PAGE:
If you've read my blog at all you know one of the things I love the most about working with Education customers is the breadth of solutions. Some of the best software that supports the first pillar is actually written by our customers within Universities. Here are three must haves:
Paint .NETDeveloped at Washington State University. I was lucky enough to visit the school earlier this spring and came away with a new perception on mobility. This is a very powerful graphics program that I use almost exclusively over other programs.http://www.eecs.wsu.edu/paint.net/
3D JournalDeveloped at Cornell. I actually just learned about this, it was the motivation for this entry. This is one of the coolest applications I have seen of the TabletPC. Not only does it detect and render objects, it can apply theoretical force.http://ccsl.mae.cornell.edu/research/sketch/
ChempadDeveloped at Brown University. This is my favorite Tablet PC demo because I secretly love the study of chemistry. This application allows you to draw a molecule and then render it in 3D.http://graphics.cs.brown.edu/research/chempad/home.html
I doubt this is anywhere near the end of the list. If you know of others, I welcome comments.
I've been working with the University of Iowa for a few years and have had the pleasure of meeting some amazingly intelligent and successful people. Just a few of those people were among the Enterprise Client Management team, lead by Chris Blasen. Chris was recently featured in Windows IT Pro magazine discussing how after they decided to offer Systems Management Server (SMS) as a service, they overcame the challenge of spreading the word on campus and encouraging others to take advantage of it.
Windows IT Pro
Since the article was released Chris has received Email from businesses and other Universities that reached out to compliment the site and ask for advice on building something similar. What the Iowa ECM team has done that is so radical is building out animated training that not just explains, it shows the user how SMS is configured and how it would be used. There is also thorough documentation to define how they setup the server and the process a department would use to get on board.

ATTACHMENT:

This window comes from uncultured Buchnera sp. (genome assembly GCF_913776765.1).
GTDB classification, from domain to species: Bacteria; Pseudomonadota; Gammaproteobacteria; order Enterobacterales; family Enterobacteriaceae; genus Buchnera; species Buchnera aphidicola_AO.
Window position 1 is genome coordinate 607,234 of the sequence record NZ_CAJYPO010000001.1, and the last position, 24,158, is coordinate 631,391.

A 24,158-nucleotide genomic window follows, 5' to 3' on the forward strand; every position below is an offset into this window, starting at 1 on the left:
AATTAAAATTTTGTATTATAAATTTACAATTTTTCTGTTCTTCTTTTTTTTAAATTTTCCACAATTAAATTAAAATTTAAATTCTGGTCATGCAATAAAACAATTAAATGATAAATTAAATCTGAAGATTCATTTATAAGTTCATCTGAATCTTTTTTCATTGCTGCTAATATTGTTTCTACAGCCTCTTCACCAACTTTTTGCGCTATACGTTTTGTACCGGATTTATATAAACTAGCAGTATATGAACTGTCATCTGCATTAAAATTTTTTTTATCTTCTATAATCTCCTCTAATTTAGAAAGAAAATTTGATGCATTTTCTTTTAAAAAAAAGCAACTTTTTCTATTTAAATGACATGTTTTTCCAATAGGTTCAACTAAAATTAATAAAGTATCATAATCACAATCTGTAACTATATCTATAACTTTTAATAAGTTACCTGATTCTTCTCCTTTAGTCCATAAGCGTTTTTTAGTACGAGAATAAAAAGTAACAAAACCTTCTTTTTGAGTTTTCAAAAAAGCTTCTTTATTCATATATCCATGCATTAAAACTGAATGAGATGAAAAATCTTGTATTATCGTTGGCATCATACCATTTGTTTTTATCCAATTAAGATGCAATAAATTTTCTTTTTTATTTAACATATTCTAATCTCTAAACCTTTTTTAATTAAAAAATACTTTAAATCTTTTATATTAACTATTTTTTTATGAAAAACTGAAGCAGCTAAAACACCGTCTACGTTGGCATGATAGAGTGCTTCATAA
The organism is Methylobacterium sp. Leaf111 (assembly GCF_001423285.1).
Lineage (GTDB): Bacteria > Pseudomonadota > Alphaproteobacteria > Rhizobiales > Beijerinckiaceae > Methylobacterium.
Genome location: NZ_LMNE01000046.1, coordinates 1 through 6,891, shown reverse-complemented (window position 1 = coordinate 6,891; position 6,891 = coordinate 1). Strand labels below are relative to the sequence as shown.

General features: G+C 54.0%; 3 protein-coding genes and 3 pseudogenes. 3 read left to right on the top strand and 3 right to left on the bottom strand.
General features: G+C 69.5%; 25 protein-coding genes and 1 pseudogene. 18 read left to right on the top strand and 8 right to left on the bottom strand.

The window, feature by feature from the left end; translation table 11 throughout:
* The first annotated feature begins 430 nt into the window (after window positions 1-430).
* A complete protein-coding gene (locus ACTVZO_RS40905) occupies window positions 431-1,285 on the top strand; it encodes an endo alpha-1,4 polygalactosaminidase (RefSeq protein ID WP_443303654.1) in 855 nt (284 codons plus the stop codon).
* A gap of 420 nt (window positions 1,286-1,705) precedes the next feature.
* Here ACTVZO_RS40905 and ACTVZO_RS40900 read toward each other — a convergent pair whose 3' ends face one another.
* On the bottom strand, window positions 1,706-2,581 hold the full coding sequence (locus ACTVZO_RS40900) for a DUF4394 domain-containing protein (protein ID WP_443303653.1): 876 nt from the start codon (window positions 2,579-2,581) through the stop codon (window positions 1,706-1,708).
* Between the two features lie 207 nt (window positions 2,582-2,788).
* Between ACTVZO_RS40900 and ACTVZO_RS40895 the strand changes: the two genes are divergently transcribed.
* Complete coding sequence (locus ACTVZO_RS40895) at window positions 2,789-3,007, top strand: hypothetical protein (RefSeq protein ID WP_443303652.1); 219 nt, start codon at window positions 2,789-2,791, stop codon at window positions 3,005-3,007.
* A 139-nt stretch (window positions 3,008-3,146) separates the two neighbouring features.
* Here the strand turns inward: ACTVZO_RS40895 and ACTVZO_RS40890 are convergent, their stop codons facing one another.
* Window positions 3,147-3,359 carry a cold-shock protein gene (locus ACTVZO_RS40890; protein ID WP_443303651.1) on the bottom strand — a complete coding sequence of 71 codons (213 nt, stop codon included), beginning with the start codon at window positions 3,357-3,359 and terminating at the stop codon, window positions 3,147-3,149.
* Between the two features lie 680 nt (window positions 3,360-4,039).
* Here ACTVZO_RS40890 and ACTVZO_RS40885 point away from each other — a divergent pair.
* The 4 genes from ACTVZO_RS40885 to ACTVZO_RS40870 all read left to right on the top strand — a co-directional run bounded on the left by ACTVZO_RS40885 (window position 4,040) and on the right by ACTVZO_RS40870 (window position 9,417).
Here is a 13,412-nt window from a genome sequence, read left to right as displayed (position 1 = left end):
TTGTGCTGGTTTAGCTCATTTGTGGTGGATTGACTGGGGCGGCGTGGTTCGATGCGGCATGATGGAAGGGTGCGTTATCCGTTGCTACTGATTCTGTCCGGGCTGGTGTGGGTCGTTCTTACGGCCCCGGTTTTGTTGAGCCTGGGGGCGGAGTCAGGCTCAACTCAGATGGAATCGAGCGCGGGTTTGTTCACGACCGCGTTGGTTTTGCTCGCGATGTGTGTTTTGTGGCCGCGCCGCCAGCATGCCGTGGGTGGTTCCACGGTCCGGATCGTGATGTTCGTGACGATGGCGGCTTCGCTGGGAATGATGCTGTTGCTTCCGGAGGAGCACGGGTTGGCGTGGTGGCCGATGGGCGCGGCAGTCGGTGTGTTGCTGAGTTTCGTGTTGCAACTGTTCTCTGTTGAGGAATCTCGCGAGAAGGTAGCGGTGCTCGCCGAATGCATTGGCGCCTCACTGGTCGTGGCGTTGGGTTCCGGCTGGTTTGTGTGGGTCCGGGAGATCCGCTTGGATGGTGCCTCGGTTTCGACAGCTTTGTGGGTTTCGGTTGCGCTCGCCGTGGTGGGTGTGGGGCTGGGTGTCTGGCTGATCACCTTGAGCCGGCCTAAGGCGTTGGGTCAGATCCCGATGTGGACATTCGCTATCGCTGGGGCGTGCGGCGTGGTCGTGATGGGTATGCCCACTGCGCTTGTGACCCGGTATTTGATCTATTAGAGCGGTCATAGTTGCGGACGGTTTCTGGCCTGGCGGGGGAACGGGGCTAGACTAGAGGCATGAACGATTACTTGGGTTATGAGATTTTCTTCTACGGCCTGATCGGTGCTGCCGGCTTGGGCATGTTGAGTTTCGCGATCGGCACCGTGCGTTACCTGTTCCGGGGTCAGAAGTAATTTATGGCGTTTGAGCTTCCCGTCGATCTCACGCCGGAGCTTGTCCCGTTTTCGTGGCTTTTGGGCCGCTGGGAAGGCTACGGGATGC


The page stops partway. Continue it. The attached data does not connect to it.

Their site is also a great resource if you have plans of building an SMS site with delegated permissions to University departmental IT pros. Iowa has really done a nice job building a delegation model that is reusable in a higher education environment. Feel free to contact me directly or leave a comment if you would like more information.
You can also see a video featuring the University of Iowa SMS project:University of Iowa streamlines its system management (Windows Media, 5.6 MB)
Yesterday a guide was posted to TechNet that provides guidance on integration of UNIX systems with their Active Directory environment.
Windows Security and Directory Services for UNIX Guide v1.0
From the guide:
This guide shows you how to achieve implementation of five significantly different end states:
End State 1. UNIX clients use Active Directory Kerberos for authentication but continue to use an existing UNIX-based data store for authorization.
End State 2. UNIX clients use Active Directory Kerberos for authentication and use Active Directory LDAP for authorization.
End State 3. UNIX clients use Active Directory LDAP for authentication but continue to use an existing UNIX-based data store for authorization.
End State 4. UNIX clients use Active Directory LDAP for both authentication and authorization.
End State 5. UNIX and Windows infrastructures remain separate: UNIX clients use UNIX-based Kerberos for authentication, Windows clients use Active Directory Kerberos for authentication, and a cross-realm trust enables UNIX and Windows users (if the cross-realm trust is a two-way trust) to access services in the other side.
Ever hear someone ask if they could get a copy of Office 2007 to test? Now you don't have to actually install Office to try it out.